What can be done to prevent a submersible tragedy from happening again?
A MARTÍNEZ, HOST:
What can be learned from the implosion of Titan? Stephen Flynn is the founding director of the Global Resilience Institute at Northeastern University and a Coast Guard veteran with two tours as a commanding officer at sea.
Stephen, the investigation - let's start with that. International water - so who would lead this investigation if it happens?
STEPHEN FLYNN: Well, it'll likely be the Coast Guard will play a role. It will certainly be a multinational likely effort here should everybody decide to pull together to really find out some answers about just what happened here. But it raises sort of the bigger issue that you just keyed up, which is about how to regulate or should they agree that the submersibles should be regulated. You know, there's a great irony here, of course, that this tragedy happened right at the wreck of the Titanic because, of course, Titanic, 111 years ago when it left, when it sank, was the cutting-edge innovation of its time. And, in fact, the regulations that ultimately we use at sea, the International Convention for Safety of Life at Sea, came about directly because of the Titanic sinking.
MARTÍNEZ: What would you say is the No. 1 question that needs to be answered right now?
FLYNN: Well, really this issue of who's certified, who is looking over the shoulder of the of the developer? - especially because this was being used for a commercial purpose. You know, it's always the challenge, right? Innovation can often keep ahead of our ability to process what the risk is. And going to sea is inherently risky thing. The one thing I learned from my time doing search and rescue many years ago in the Coast Guard is that the sea's inherently a dangerous and incredibly deadly place - and sometimes a deadly place. And it's always almost an act of hubris to take on the sea. But how we've been able to manage it over the years is always kind of assess the risk and figure out ways in which we can put some boundaries around it. And that's going to clearly have to happen here when we look at the submersibles and the use of these for these deep-sea, essentially high-end tourism expeditions.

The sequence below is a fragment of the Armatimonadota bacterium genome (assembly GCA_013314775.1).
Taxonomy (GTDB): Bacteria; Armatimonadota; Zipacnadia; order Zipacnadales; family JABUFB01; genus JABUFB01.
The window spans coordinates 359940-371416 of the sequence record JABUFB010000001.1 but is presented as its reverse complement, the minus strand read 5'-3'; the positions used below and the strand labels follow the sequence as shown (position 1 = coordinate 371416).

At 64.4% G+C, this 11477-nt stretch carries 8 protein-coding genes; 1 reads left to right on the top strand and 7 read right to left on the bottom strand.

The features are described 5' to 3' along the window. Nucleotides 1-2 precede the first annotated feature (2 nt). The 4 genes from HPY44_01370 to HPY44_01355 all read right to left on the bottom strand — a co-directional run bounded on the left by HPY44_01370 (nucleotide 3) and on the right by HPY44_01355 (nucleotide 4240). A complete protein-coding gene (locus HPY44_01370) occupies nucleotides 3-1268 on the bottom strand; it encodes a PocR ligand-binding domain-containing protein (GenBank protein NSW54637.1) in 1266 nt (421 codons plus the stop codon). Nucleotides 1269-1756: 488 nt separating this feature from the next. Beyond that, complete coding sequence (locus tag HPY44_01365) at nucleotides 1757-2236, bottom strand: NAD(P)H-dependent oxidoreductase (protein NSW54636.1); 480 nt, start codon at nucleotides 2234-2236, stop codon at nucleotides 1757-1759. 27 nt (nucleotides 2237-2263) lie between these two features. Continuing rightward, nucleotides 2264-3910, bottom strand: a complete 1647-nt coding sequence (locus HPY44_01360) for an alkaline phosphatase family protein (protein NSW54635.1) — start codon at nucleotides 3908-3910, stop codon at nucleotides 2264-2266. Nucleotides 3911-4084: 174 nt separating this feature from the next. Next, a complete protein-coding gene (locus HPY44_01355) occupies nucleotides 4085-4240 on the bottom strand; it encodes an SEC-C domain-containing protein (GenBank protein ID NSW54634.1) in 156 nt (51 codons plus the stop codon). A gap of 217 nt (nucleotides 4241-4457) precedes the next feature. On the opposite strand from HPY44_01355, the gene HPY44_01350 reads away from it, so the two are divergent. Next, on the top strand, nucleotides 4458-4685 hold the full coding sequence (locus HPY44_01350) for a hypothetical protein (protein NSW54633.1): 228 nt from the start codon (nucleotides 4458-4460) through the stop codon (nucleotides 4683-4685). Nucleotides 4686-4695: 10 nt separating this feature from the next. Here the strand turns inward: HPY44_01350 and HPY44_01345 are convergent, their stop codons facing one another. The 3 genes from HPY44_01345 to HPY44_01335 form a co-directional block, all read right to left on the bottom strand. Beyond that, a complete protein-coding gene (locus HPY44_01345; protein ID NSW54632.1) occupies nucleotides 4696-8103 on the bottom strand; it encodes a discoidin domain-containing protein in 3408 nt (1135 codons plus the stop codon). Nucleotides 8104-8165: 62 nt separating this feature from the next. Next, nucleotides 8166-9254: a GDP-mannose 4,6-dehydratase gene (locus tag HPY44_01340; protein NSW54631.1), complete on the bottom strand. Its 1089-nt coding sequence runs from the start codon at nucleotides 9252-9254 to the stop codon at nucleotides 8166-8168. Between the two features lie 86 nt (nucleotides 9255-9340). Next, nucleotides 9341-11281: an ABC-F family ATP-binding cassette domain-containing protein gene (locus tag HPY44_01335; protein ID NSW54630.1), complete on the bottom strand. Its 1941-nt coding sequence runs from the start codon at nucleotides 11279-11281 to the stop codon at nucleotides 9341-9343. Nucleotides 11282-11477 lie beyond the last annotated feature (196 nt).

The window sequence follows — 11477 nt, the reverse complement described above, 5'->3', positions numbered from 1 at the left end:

MARTÍNEZ: But doesn't boundaries on innovation for something like this - doesn't that limit the growth and the speed of the growth of having things like this?
FLYNN: It does, right? We're wrestling with this with artificial intelligence. We're wrestling with this in space. And it often takes, unfortunately, a tragedy to really get us to focus on this. But we do have mechanisms for managing this kind of thing. Other deep-sea submersibles have gone through a formal certification process to really make sure they get the kind of stress testing, very technical kinds of things. You know, there's question marks because this had been reused. Every time you put something under extreme stress, you know, it gets a little bit of fatigue. And then you release that stress. You put it under - you know, it's like pulling an elastic. Eventually, you'll tear it apart.
And so those - there is a need to always sort of really think carefully. And the challenging part here is that when the decision about making and taking on the risk - it's really a commercial, like, decision or at least that the actor is - you know, is about trying to do something that's on the commercial edge of things, you really need that oversight of a third party or somebody who's independent to say, hey, have you made the right calls?
MARTÍNEZ: Now, there's still going to be a lot of information that we need to get to figure out exactly what happened and where we go from here. But what would you say - if there is a lesson right now, Stephen, what would be the biggest lesson learned right now so far?
FLYNN: Yeah. I think the biggest lesson, really, is that we really have to think through, when we're talking about doing something at the sea and beneath the sea here, about how we manage the risks that are involved. And so innovators - we want it. We need it. We have to push the frontier. But we also have a responsibility to - as an international community - to make sure things are as safe as they can be. And this is going to need a rush of, I think, effort to really look at, investigate...
FLYNN: ...The incident and figure out what we can do to make it safer.
MARTÍNEZ: Stephen Flynn is the founding director of the Global Resilience Institute at Northeastern University, a former officer with the Coast Guard. Stephen, thanks.
FLYNN: Thanks so much. Transcript provided by NPR, Copyright NPR.